Investing for generations to come – i3 Summit 2018
Investing for generations to come:
The 2018 i3 Summit sketches a future-fit financial world
‘A future to thrive in’ was the theme of the 2018 i3 Summit, hosted by Sanlam Investments and Glacier by Sanlam. Spier Wine Farm hosted the Cape Town event on 22 May, while the Johannesburg event took place at the Sandton Convention Centre on 24 May 2018. In total, more than 600 delegates attended the events. The agenda featured an exciting line-up of esteemed political figures and several investment specialists at the pinnacle of their careers, such as Minister Pravin Gordhan, former Greek Minister of Finance Yanis Varoufakis, political analyst Aubrey Matshiqi, fund manager Delphine Govender, blockchain advisory board member Monica Singer and AI specialist David Itzkovits.
This was the fifth i3 Summit – an international investment conference at which Sanlam Investments and Glacier by Sanlam host experts in economics, politics and the investment industry, independent thinkers with a keen eye for future developments. This year’s Summit also marks the centenary celebrations of Sanlam and Khanyi Nzukuma, chief executive of Glacier by Sanlam, pointed out that, ‘Sanlam would not have survived for 100 years if it wasn’t able to adapt to always evolving client needs and several generations of disruptive technology along its way.’ Carl Roothman, chief executive of Sanlam Multi Management shared at the Johannesburg i3 Summit, ‘We’ve learned that business should not be quiet; we need to be vocal in the industry to champion and grow inclusivity.’
Without a strong economic system and reliable service delivery, neither inclusivity nor successful investing is possible. The first keynote speaker, Minister Pravin Gordhan, currently Minister of Public Enterprises and formerly Minister of Finance of South Africa, addressed the need for sustainable economic growth. Minister Gordhan stressed that ‘the current situation where three-quarters of the population find themselves outside of the economy is a recipe for disaster’. He stated government imperatives as being inclusive growth, skills training (‘not to be confused with higher education’) and the improved capability of the state (including the rooting out of corruption).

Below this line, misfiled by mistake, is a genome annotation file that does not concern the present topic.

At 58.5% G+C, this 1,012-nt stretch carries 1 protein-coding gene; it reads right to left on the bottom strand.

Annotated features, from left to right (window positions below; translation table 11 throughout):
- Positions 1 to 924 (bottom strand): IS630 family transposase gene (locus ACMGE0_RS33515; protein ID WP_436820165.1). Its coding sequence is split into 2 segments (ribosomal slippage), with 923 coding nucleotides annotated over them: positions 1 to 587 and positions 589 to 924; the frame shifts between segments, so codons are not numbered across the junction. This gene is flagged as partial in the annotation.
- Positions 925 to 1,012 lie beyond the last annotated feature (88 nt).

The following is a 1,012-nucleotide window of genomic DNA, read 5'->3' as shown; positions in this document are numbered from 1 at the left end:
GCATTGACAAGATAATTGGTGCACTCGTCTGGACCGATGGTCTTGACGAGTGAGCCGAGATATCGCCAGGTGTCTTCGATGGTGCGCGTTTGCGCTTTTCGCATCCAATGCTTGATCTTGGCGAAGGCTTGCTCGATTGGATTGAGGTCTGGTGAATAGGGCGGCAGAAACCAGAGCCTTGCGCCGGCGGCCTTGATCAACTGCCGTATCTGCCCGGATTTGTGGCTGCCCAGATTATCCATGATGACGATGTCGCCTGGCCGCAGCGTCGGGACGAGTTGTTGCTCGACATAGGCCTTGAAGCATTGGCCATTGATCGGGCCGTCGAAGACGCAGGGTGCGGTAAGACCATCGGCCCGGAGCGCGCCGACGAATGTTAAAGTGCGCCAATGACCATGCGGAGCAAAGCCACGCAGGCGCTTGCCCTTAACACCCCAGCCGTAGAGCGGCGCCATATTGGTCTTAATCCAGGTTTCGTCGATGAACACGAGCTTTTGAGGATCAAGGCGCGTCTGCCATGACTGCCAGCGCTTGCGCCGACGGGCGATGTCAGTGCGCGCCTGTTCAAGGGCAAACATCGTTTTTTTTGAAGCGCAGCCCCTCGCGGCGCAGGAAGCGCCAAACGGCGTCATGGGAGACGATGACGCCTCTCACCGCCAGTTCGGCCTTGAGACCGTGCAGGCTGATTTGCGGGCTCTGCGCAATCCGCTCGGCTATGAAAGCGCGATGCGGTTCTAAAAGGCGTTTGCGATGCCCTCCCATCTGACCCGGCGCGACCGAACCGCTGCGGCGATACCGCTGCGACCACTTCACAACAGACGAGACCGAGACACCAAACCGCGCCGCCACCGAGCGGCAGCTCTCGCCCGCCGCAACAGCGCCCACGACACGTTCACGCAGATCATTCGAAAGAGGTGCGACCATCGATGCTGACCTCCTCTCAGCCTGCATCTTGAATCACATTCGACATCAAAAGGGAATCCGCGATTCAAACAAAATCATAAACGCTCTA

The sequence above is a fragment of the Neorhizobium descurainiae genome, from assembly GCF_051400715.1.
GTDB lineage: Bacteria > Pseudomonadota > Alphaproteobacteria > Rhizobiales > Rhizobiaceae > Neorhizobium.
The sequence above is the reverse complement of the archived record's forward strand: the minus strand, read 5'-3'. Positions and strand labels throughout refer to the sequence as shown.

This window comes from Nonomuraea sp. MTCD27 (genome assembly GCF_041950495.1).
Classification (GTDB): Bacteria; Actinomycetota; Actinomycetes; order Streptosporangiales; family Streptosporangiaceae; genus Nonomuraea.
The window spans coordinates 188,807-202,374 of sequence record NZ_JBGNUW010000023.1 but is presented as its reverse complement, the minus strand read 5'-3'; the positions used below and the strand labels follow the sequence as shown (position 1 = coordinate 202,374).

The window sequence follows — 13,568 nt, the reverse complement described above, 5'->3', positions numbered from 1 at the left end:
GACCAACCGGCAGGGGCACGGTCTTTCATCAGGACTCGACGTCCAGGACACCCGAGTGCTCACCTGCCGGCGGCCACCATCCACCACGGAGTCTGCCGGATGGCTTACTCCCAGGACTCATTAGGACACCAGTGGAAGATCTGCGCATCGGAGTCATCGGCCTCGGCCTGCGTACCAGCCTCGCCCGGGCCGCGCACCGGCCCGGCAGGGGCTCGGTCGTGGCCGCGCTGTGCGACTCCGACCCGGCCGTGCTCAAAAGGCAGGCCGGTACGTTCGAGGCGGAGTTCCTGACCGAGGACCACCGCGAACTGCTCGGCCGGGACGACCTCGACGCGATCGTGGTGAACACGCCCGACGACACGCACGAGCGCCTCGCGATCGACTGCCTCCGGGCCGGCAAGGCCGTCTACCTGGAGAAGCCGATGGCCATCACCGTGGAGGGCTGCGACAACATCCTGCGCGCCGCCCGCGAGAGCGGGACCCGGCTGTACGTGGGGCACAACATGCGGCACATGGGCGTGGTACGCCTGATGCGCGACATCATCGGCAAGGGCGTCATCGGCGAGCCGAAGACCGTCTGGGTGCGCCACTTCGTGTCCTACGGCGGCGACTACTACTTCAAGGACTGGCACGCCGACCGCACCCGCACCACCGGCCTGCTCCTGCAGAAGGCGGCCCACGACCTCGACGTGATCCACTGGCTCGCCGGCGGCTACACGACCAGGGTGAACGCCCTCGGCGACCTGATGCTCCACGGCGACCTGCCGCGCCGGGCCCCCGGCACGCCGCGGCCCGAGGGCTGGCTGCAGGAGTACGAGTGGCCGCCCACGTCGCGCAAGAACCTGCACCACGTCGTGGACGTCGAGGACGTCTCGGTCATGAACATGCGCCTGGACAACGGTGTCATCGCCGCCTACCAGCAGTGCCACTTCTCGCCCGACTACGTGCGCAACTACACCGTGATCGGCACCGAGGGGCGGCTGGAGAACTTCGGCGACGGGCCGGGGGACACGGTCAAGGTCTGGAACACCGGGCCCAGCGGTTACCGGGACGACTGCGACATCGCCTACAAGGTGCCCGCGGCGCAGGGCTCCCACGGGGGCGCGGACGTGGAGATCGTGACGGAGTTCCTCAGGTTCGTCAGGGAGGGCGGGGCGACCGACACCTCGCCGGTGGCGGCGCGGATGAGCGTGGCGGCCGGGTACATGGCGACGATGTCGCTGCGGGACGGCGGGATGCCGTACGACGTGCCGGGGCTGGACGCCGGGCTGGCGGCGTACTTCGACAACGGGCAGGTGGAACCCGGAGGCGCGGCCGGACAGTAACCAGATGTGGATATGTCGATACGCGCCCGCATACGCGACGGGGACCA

Minister Gordhan reminded the audience that ‘the money lost to state capture is an opportunity lost to the people of South Africa. We have to find the money and bring it back to this country. And there must be consequences for the perpetrators.’ Minister Gordhan is positive that state-owned enterprises can be turned around to become less dependent on the fiscus. He pointed out that civil society has a key role to play in reducing state capture and asked delegates to keep government accountable. The Minister also raised the point that there exists in the country ‘corporate capture’ and that the way forward is to ‘limit the discretionary power of all individuals’ (including directors of corporates). He is also concerned about the high levels of income inequality within companies.